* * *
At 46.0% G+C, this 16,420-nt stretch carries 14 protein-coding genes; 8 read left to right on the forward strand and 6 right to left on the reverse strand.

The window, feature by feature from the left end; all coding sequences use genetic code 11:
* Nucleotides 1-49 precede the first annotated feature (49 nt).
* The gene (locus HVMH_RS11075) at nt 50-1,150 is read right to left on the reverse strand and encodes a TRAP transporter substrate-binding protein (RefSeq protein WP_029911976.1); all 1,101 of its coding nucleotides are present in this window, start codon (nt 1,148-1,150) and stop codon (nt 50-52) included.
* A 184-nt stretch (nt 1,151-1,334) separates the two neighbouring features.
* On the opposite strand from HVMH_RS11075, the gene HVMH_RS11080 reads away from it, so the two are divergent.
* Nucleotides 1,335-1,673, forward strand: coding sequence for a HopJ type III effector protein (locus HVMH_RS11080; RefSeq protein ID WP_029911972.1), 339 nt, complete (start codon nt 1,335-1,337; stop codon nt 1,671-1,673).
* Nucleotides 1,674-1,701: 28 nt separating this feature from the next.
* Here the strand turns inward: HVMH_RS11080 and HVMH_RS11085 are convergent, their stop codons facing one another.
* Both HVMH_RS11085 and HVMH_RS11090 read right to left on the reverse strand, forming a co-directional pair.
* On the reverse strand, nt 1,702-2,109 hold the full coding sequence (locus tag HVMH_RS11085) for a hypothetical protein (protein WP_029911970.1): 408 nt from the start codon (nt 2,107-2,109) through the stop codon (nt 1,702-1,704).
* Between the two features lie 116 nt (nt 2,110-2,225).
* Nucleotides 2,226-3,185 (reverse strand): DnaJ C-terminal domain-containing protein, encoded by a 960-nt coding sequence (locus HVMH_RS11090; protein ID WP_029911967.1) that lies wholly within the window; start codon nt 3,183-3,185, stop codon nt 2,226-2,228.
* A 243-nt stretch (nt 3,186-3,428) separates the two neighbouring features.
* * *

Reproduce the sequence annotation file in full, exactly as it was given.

At 46.0% G+C, this 16,420-nt stretch carries 14 protein-coding genes; 8 read left to right on the forward strand and 6 right to left on the reverse strand.

The window, feature by feature from the left end; all coding sequences use genetic code 11:
* Nucleotides 1-49 precede the first annotated feature (49 nt).
* The gene (locus HVMH_RS11075) at nt 50-1,150 is read right to left on the reverse strand and encodes a TRAP transporter substrate-binding protein (RefSeq protein WP_029911976.1); all 1,101 of its coding nucleotides are present in this window, start codon (nt 1,148-1,150) and stop codon (nt 50-52) included.
* A 184-nt stretch (nt 1,151-1,334) separates the two neighbouring features.
* On the opposite strand from HVMH_RS11075, the gene HVMH_RS11080 reads away from it, so the two are divergent.
* Nucleotides 1,335-1,673, forward strand: coding sequence for a HopJ type III effector protein (locus HVMH_RS11080; RefSeq protein ID WP_029911972.1), 339 nt, complete (start codon nt 1,335-1,337; stop codon nt 1,671-1,673).
* Nucleotides 1,674-1,701: 28 nt separating this feature from the next.
* Here the strand turns inward: HVMH_RS11080 and HVMH_RS11085 are convergent, their stop codons facing one another.
* Both HVMH_RS11085 and HVMH_RS11090 read right to left on the reverse strand, forming a co-directional pair.
* On the reverse strand, nt 1,702-2,109 hold the full coding sequence (locus tag HVMH_RS11085) for a hypothetical protein (protein WP_029911970.1): 408 nt from the start codon (nt 2,107-2,109) through the stop codon (nt 1,702-1,704).
* Between the two features lie 116 nt (nt 2,110-2,225).
* Nucleotides 2,226-3,185 (reverse strand): DnaJ C-terminal domain-containing protein, encoded by a 960-nt coding sequence (locus HVMH_RS11090; protein ID WP_029911967.1) that lies wholly within the window; start codon nt 3,183-3,185, stop codon nt 2,226-2,228.
* A 243-nt stretch (nt 3,186-3,428) separates the two neighbouring features.